Yogi Berra, baseball Hall-of-Famer and sometime philosopher, is said to have once remarked, “it’s déjà vu all over again”. If Yogi was alive today and made that comment, he could have easily been referring to the current low-interest rate environment, similar to what we experienced during the Great Recession of 2008, that has led to a New Wave of HUD-insured refinancing transactions.
Powered by yields on 10-Year US Treasury notes that have been in the .60% to .75% range, interest rates for HUD-insured refinancing loans recently have been as low as 2.10%, with construction-to-permanent loan rates under 3.00%. This in turn has sparked a wave of refinancing of existing HUD-insured multifamily and healthcare loans though HUD’s expedited-review Section 223(a)(7) program and the even more streamlined Note Modification/Interest Rate Reduction protocol. Through the third quarter of Fiscal Year 2020, which ended on June 30, HUD issued approximately $3.6 billion in Section 223(a)(7) mortgage insurance commitments for 234 multifamily and healthcare projects. Multifamily dominated the landscape, with 78% of the total projects.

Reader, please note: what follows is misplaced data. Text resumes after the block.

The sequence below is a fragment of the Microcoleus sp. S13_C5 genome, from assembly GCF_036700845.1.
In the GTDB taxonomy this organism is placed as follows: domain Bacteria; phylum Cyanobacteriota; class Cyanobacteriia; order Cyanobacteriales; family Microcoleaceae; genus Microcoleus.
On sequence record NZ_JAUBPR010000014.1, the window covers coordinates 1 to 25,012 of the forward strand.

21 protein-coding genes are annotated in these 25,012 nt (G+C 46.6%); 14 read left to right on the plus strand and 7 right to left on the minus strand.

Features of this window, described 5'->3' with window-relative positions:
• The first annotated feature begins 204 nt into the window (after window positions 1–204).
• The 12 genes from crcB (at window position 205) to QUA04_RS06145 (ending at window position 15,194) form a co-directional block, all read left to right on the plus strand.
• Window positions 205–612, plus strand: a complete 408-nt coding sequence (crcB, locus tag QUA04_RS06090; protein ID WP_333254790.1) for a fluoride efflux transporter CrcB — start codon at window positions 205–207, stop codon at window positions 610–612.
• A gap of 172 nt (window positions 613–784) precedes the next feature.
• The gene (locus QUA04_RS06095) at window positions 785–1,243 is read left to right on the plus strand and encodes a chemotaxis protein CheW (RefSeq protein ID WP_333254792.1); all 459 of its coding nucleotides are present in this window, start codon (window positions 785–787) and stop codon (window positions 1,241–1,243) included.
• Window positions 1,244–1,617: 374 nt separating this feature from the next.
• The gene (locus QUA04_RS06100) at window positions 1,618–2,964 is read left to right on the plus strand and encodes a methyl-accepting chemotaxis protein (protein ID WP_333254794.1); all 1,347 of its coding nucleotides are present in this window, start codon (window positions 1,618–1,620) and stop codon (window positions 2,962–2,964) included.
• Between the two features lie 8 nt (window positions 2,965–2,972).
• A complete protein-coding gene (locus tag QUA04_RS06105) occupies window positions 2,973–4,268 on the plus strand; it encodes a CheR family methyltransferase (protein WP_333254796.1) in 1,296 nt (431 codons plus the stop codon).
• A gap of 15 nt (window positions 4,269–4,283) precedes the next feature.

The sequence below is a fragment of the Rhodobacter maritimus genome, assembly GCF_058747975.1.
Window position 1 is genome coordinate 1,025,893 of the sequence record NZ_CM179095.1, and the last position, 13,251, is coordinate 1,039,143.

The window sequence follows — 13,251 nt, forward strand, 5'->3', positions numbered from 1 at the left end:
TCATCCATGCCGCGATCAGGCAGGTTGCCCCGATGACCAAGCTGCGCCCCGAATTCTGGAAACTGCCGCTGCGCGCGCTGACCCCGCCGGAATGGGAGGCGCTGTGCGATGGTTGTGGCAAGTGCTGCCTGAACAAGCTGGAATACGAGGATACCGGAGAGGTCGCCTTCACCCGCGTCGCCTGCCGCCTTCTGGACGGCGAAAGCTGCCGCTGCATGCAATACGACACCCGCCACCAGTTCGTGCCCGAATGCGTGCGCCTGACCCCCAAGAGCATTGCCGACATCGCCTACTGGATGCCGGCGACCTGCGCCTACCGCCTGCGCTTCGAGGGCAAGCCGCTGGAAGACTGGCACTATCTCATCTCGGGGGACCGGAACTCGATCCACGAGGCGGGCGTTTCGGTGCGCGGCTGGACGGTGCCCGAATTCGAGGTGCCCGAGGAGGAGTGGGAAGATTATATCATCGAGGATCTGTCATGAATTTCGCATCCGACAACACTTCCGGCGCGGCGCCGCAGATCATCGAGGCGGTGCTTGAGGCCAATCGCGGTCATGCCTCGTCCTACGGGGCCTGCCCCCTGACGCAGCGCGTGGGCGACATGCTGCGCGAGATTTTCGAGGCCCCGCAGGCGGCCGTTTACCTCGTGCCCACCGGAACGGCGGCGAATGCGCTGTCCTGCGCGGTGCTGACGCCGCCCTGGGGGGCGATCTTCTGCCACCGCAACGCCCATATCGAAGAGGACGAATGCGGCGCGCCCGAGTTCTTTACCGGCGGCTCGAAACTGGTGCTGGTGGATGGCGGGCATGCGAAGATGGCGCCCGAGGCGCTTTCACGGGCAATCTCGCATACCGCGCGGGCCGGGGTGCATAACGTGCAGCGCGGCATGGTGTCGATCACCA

The Section 223(f) program is available for projects that are not in HUD’s portfolio but are looking to capitalize on low, fixed interest rates and, non-recourse, 35-year amortizing debt. Moreover, the 223(f) program allows a “cash-out” option for multifamily loans underwritten at 80% loan-to-value. Hear that, commercial lenders? HUD Section 223(f) multifamily business has dramatically increased through June 30, with approximately $7 billion in commitments issued for 376 projects. In the healthcare/LEAN space, HUD issued about $2.3 billion in Section 223(f) commitments through June 30 for 182 projects.
Please note that HUD-insured refinancing loans for healthcare facilities do not allow cashing out of equity, but with a “bridge-to-HUD” lender at the front end and Sims Mortgage Funding at the end of the bridge, borrowers can take out equity in a two-step, but seamless, fashion. Contact us for more details. No one can predict how long interest rates will stay at these attractive levels, and the outcome of the upcoming Presidential election is certain to affect the capital markets – but which way? Yogi also is reported to have said, “it is getting late, early”. We think he meant that it is best to take advantage of favorable market conditions for HUD-insured loans while the going is good.